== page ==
T.N. to get ‘bala sabhas’ in all panchayats

Like gram sabhas, they will pass resolutions on matters related to children, says the new State policy

The creation of ‘bala sabhas’ at all village panchayats for children aged 12 to 18, on the lines of gram sabhas, the introduction of a child protection policy at all panchayats and urban bodies and a child safeguarding policy at all schools are among the provisions envisioned in the Tamil Nadu State Policy for Children, 2021, released by Chief Minister M.K. Stalin on Saturday.

“Bala sabhas, which will meet at least four times a year like the gram sabhas, will pass resolutions on matters related to children and submit them to gram sabhas to take appropriate action,” the policy said. The policy has also provided for strategic approaches in four specific areas — life, survival, health and nutrition; education; protection, and participation. Though it makes a mention of POSH, it does not mention the POCSO Act.

The policy also notes that the pandemic has exacerbated the existing inequity in education, digital divide, learning crisis, violence against children and poverty, and has further increased the vulnerability of children. Speaking to The Hindu, child rights activist R. Vidyasagar welcomed the government releasing the policy.

“Tamil Nadu has already achieved near universal elementary education, and health indicators for children too are in an advanced stage. It remains a problem only for the last-mile population. But there are some exclusive issues that the children in Tamil Nadu face, which have not yet developed in other States. There is a big gap in secondary education, and there are many pockets of poor enrolment in secondary education within the districts,” he said.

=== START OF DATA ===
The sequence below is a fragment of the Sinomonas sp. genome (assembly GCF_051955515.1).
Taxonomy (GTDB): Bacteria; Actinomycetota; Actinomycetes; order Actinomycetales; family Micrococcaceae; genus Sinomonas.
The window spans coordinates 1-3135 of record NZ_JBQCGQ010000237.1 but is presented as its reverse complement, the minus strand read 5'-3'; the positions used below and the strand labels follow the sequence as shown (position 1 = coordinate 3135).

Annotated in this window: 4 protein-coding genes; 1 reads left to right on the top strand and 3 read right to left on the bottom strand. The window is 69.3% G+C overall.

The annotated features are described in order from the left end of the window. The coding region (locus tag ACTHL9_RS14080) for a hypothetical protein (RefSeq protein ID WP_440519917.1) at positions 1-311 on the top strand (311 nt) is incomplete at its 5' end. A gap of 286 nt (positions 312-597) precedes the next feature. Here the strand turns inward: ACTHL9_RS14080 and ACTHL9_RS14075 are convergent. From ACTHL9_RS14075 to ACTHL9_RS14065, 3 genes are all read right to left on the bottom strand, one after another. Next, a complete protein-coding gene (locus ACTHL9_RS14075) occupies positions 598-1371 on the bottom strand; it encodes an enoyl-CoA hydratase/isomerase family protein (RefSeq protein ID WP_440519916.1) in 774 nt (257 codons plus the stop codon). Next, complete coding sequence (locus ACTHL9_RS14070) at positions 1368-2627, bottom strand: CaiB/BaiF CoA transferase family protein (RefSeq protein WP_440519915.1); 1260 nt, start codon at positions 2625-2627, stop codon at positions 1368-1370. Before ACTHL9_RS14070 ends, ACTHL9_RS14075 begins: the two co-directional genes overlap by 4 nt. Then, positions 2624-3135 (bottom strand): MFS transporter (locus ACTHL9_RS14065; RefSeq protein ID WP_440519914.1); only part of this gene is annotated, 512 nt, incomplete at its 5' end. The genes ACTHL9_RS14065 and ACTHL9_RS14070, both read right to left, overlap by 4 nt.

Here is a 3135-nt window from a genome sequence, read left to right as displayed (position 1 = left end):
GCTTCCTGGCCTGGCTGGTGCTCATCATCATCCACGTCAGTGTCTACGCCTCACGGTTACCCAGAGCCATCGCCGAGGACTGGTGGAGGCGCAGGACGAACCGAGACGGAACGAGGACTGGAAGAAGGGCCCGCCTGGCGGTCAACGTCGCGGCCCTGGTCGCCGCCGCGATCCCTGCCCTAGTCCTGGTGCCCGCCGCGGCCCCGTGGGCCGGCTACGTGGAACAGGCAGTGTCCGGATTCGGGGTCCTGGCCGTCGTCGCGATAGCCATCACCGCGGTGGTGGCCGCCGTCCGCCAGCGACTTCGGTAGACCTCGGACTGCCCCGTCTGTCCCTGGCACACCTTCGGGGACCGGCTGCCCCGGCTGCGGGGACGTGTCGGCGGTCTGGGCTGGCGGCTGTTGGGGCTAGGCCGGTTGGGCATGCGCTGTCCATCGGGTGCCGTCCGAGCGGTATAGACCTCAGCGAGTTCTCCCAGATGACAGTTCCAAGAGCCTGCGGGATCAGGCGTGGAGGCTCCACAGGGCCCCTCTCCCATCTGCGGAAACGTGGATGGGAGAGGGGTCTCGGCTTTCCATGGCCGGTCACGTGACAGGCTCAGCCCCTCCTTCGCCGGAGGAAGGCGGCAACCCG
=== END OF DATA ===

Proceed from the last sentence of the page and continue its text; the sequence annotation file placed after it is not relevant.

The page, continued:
Adolescent children are at crossroads, he said, adding: “They are subjected to hard labour, they face sexual and other abuses, and early marriages and teen pregnancies, substance abuse, trafficking and mental health issues are the other problems that they face. By addressing these specific issues upfront in the policy, Tamil Nadu can show the way for addressing second-generation issues of children for the whole country,” said the former child protection specialist with UNICEF.

“The policy should have paid more attention to providing life skills education and guidance for adolescents, including on reproductive health and other aspects,” he said, adding the two innovative things that could be done were making secondary education free and compulsory for all, and providing specific legal protection to adolescent children, who are treated neither as children nor as adults under most laws.

The policy will be implemented by developing a comprehensive plan of action. An exclusive multi-sectoral advisory group will be constituted at the State level for the implementation of the policy and for further monitoring. The policy said Tamil Nadu would regularly carry out a child budget analysis. To access the policy document, log on to: https://bit.ly/tnchildpolicy2 021

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